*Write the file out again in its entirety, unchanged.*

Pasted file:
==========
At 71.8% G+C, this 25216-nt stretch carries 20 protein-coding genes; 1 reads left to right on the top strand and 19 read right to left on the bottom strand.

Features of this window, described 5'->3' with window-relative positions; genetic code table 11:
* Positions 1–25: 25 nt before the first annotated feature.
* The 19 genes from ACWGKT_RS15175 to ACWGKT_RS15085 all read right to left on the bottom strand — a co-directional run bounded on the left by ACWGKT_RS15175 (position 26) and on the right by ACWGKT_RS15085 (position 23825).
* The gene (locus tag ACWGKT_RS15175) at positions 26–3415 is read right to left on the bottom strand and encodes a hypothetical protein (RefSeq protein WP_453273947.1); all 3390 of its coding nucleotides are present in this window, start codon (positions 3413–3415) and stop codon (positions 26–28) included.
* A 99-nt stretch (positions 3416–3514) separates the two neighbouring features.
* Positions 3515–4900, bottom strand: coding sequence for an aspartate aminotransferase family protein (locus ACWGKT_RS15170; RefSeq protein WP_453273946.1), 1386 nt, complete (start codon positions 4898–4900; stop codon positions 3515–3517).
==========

At 71.8% G+C, this 25216-nt stretch carries 20 protein-coding genes; 1 reads left to right on the top strand and 19 read right to left on the bottom strand.

Features of this window, described 5'->3' with window-relative positions; genetic code table 11:
* Positions 1–25: 25 nt before the first annotated feature.
* The 19 genes from ACWGKT_RS15175 to ACWGKT_RS15085 all read right to left on the bottom strand — a co-directional run bounded on the left by ACWGKT_RS15175 (position 26) and on the right by ACWGKT_RS15085 (position 23825).
* The gene (locus tag ACWGKT_RS15175) at positions 26–3415 is read right to left on the bottom strand and encodes a hypothetical protein (RefSeq protein WP_453273947.1); all 3390 of its coding nucleotides are present in this window, start codon (positions 3413–3415) and stop codon (positions 26–28) included.
* A 99-nt stretch (positions 3416–3514) separates the two neighbouring features.
* Positions 3515–4900, bottom strand: coding sequence for an aspartate aminotransferase family protein (locus ACWGKT_RS15170; RefSeq protein WP_453273946.1), 1386 nt, complete (start codon positions 4898–4900; stop codon positions 3515–3517).